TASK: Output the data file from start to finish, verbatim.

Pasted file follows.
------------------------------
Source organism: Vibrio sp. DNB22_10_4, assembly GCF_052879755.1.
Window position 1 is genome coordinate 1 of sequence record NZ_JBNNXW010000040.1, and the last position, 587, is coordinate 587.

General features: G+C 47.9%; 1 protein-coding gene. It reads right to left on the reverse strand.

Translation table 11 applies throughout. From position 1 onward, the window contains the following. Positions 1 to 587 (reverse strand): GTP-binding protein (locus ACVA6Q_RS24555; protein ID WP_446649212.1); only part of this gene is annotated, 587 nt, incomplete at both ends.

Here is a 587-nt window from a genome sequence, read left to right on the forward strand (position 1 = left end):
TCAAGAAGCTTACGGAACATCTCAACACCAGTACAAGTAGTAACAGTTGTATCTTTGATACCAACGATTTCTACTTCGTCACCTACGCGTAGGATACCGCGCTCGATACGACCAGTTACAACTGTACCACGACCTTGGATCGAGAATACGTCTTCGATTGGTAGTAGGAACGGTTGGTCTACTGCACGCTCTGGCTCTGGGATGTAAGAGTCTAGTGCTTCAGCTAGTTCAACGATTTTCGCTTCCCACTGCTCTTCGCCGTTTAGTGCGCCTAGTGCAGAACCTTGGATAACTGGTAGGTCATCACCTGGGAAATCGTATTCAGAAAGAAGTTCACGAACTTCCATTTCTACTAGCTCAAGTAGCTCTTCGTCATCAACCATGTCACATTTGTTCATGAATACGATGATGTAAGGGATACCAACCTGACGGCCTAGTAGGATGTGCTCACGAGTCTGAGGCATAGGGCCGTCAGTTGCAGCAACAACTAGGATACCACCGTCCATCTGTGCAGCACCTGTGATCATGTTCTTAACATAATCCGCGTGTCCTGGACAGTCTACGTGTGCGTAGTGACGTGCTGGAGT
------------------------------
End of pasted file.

Source organism: Vibrio sp. DNB22_10_4, assembly GCF_052879755.1.
Window position 1 is genome coordinate 1 of sequence record NZ_JBNNXW010000040.1, and the last position, 587, is coordinate 587.

General features: G+C 47.9%; 1 protein-coding gene. It reads right to left on the reverse strand.

Translation table 11 applies throughout. From position 1 onward, the window contains the following. Positions 1 to 587 (reverse strand): GTP-binding protein (locus ACVA6Q_RS24555; protein ID WP_446649212.1); only part of this gene is annotated, 587 nt, incomplete at both ends.

Here is a 587-nt window from a genome sequence, read left to right on the forward strand (position 1 = left end):
TCAAGAAGCTTACGGAACATCTCAACACCAGTACAAGTAGTAACAGTTGTATCTTTGATACCAACGATTTCTACTTCGTCACCTACGCGTAGGATACCGCGCTCGATACGACCAGTTACAACTGTACCACGACCTTGGATCGAGAATACGTCTTCGATTGGTAGTAGGAACGGTTGGTCTACTGCACGCTCTGGCTCTGGGATGTAAGAGTCTAGTGCTTCAGCTAGTTCAACGATTTTCGCTTCCCACTGCTCTTCGCCGTTTAGTGCGCCTAGTGCAGAACCTTGGATAACTGGTAGGTCATCACCTGGGAAATCGTATTCAGAAAGAAGTTCACGAACTTCCATTTCTACTAGCTCAAGTAGCTCTTCGTCATCAACCATGTCACATTTGTTCATGAATACGATGATGTAAGGGATACCAACCTGACGGCCTAGTAGGATGTGCTCACGAGTCTGAGGCATAGGGCCGTCAGTTGCAGCAACAACTAGGATACCACCGTCCATCTGTGCAGCACCTGTGATCATGTTCTTAACATAATCCGCGTGTCCTGGACAGTCTACGTGTGCGTAGTGACGTGCTGGAGT